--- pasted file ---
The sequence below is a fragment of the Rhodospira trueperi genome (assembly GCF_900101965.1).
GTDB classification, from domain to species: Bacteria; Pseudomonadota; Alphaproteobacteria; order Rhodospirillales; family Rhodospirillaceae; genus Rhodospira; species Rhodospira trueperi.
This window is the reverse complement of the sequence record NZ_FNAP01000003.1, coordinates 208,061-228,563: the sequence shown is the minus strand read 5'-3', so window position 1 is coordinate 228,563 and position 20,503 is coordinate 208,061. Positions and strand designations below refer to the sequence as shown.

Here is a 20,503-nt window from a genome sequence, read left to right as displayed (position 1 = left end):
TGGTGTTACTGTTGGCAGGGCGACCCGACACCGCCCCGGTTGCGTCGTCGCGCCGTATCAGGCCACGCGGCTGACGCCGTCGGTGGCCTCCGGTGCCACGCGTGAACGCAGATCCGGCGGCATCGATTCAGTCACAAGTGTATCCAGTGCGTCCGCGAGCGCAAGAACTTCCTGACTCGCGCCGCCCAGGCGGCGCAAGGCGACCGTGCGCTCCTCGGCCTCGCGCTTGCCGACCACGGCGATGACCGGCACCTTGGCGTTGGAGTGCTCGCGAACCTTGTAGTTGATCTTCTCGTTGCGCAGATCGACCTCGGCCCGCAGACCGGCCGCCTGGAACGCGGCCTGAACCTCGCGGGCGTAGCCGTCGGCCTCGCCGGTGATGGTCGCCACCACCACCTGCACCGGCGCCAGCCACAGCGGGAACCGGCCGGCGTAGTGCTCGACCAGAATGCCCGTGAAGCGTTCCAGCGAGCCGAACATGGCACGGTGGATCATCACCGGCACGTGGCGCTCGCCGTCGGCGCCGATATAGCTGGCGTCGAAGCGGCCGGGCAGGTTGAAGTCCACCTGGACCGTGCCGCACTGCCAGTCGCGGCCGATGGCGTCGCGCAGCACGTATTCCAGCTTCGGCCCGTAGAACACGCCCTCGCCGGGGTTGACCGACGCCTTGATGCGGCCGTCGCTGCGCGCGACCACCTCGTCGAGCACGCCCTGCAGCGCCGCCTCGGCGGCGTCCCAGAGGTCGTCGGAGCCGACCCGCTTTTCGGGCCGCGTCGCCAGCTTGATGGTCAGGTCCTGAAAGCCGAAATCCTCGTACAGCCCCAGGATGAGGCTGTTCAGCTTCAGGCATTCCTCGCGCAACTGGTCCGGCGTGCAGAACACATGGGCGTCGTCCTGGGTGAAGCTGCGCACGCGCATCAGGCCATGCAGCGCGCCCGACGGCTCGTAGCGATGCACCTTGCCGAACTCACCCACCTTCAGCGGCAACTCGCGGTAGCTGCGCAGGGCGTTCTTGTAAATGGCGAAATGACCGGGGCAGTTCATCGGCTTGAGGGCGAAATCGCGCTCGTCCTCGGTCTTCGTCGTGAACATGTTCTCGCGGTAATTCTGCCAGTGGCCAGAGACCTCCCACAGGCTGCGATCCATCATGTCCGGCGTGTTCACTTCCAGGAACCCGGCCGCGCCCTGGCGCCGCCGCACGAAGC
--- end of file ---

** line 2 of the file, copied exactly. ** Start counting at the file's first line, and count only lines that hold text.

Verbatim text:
GTDB classification, from domain to species: Bacteria; Pseudomonadota; Alphaproteobacteria; order Rhodospirillales; family Rhodospirillaceae; genus Rhodospira; species Rhodospira trueperi.